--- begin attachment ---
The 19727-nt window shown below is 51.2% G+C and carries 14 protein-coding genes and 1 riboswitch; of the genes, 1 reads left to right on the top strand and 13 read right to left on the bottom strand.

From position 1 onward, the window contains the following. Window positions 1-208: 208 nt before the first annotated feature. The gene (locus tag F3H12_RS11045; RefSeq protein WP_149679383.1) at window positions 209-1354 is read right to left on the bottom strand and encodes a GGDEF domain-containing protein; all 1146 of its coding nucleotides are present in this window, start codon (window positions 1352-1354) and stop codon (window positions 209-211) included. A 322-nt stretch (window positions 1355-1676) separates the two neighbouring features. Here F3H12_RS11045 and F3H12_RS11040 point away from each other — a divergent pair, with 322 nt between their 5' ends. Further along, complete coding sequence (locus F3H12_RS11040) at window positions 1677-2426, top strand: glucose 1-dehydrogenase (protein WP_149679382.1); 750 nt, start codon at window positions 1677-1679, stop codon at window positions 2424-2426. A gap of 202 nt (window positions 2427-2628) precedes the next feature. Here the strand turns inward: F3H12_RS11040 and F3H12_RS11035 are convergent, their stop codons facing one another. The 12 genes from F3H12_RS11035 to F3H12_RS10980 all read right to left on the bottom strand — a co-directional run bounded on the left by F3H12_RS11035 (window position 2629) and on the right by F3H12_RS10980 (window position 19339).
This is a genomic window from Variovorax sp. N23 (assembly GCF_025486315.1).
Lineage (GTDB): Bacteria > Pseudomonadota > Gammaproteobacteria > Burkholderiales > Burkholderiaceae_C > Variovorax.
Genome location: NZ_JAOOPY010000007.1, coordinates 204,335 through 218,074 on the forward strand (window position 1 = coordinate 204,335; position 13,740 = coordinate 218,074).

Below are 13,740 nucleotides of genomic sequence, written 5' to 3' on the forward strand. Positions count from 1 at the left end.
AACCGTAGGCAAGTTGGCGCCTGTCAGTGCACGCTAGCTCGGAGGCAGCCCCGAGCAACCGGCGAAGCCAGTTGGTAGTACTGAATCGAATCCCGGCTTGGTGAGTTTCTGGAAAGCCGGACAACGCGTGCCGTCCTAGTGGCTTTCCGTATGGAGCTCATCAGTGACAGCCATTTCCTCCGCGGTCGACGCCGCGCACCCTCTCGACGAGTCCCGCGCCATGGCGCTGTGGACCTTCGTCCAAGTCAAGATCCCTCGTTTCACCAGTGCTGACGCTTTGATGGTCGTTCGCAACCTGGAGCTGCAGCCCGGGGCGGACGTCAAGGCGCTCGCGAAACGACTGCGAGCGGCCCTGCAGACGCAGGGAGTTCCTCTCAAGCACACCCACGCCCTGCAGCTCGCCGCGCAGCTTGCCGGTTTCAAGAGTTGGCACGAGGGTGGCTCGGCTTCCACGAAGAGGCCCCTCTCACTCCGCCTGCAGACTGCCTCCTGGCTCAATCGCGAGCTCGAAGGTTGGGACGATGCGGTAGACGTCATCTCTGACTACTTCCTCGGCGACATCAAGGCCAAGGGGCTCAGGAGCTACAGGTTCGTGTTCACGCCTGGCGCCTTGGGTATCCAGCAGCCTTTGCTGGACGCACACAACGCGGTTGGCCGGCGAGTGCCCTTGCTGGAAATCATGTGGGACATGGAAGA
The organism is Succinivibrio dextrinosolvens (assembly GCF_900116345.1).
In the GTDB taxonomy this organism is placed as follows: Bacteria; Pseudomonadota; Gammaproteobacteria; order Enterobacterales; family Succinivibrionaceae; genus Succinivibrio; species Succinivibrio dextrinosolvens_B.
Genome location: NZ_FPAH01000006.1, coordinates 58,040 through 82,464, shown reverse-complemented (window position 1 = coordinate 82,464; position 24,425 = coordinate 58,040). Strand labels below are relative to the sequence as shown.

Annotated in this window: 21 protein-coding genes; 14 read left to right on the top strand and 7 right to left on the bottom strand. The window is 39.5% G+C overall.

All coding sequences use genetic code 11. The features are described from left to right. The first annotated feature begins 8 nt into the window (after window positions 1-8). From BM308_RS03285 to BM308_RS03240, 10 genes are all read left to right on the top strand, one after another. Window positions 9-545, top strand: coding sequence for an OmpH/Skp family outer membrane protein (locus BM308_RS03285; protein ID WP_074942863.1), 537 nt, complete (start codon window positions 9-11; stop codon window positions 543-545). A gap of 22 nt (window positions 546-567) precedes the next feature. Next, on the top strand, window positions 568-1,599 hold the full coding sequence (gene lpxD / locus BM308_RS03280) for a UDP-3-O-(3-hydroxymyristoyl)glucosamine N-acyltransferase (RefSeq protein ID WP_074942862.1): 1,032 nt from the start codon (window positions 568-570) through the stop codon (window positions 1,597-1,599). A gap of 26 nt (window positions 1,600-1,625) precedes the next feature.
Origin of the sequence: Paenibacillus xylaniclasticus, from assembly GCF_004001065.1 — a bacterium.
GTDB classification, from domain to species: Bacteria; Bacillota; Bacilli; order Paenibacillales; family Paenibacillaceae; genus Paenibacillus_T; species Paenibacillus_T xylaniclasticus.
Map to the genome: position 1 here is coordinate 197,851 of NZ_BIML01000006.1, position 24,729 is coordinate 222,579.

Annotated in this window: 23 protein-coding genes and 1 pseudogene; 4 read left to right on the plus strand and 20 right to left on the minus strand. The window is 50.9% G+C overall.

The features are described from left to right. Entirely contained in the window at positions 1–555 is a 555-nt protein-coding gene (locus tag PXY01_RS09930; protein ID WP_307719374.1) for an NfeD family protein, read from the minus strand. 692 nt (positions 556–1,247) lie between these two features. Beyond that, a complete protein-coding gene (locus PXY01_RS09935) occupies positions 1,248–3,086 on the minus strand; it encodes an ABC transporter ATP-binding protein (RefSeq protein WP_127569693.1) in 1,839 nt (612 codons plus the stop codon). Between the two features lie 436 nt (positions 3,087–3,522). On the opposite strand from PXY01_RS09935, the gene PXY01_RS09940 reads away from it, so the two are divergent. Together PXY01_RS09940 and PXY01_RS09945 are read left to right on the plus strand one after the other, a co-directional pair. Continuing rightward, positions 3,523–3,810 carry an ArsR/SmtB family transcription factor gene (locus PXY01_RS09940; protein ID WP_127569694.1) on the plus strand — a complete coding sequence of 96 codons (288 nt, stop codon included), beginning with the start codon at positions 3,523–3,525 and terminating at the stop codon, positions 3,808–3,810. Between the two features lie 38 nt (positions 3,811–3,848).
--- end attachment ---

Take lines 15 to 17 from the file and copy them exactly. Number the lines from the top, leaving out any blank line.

Map to the genome: position 1 here is coordinate 197,851 of NZ_BIML01000006.1, position 24,729 is coordinate 222,579.

Annotated in this window: 23 protein-coding genes and 1 pseudogene; 4 read left to right on the plus strand and 20 right to left on the minus strand. The window is 50.9% G+C overall.

The features are described from left to right. Entirely contained in the window at positions 1–555 is a 555-nt protein-coding gene (locus tag PXY01_RS09930; protein ID WP_307719374.1) for an NfeD family protein, read from the minus strand. 692 nt (positions 556–1,247) lie between these two features. Beyond that, a complete protein-coding gene (locus PXY01_RS09935) occupies positions 1,248–3,086 on the minus strand; it encodes an ABC transporter ATP-binding protein (RefSeq protein WP_127569693.1) in 1,839 nt (612 codons plus the stop codon). Between the two features lie 436 nt (positions 3,087–3,522). On the opposite strand from PXY01_RS09935, the gene PXY01_RS09940 reads away from it, so the two are divergent. Together PXY01_RS09940 and PXY01_RS09945 are read left to right on the plus strand one after the other, a co-directional pair. Continuing rightward, positions 3,523–3,810 carry an ArsR/SmtB family transcription factor gene (locus PXY01_RS09940; protein ID WP_127569694.1) on the plus strand — a complete coding sequence of 96 codons (288 nt, stop codon included), beginning with the start codon at positions 3,523–3,525 and terminating at the stop codon, positions 3,808–3,810. Between the two features lie 38 nt (positions 3,811–3,848).